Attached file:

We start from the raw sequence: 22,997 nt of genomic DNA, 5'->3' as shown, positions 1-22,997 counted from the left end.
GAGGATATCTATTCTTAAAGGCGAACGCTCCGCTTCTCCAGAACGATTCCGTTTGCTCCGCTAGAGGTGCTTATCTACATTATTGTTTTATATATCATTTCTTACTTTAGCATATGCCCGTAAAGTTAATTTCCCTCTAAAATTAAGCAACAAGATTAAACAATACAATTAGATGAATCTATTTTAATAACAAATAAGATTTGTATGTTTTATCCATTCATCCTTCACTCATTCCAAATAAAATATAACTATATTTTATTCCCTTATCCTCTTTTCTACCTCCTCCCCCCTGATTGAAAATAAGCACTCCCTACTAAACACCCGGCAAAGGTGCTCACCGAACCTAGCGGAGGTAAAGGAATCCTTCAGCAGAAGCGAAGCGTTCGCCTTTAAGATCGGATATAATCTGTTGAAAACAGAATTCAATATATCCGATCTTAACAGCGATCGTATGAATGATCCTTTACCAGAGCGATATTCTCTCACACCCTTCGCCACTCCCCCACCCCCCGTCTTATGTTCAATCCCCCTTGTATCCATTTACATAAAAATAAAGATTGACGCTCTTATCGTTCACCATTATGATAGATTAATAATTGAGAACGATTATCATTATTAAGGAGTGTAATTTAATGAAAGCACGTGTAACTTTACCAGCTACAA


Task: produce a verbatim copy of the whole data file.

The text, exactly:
We start from the raw sequence: 22,997 nt of genomic DNA, 5'->3' as shown, positions 1-22,997 counted from the left end.
GAGGATATCTATTCTTAAAGGCGAACGCTCCGCTTCTCCAGAACGATTCCGTTTGCTCCGCTAGAGGTGCTTATCTACATTATTGTTTTATATATCATTTCTTACTTTAGCATATGCCCGTAAAGTTAATTTCCCTCTAAAATTAAGCAACAAGATTAAACAATACAATTAGATGAATCTATTTTAATAACAAATAAGATTTGTATGTTTTATCCATTCATCCTTCACTCATTCCAAATAAAATATAACTATATTTTATTCCCTTATCCTCTTTTCTACCTCCTCCCCCCTGATTGAAAATAAGCACTCCCTACTAAACACCCGGCAAAGGTGCTCACCGAACCTAGCGGAGGTAAAGGAATCCTTCAGCAGAAGCGAAGCGTTCGCCTTTAAGATCGGATATAATCTGTTGAAAACAGAATTCAATATATCCGATCTTAACAGCGATCGTATGAATGATCCTTTACCAGAGCGATATTCTCTCACACCCTTCGCCACTCCCCCACCCCCCGTCTTATGTTCAATCCCCCTTGTATCCATTTACATAAAAATAAAGATTGACGCTCTTATCGTTCACCATTATGATAGATTAATAATTGAGAACGATTATCATTATTAAGGAGTGTAATTTAATGAAAGCACGTGTAACTTTACCAGCTACAA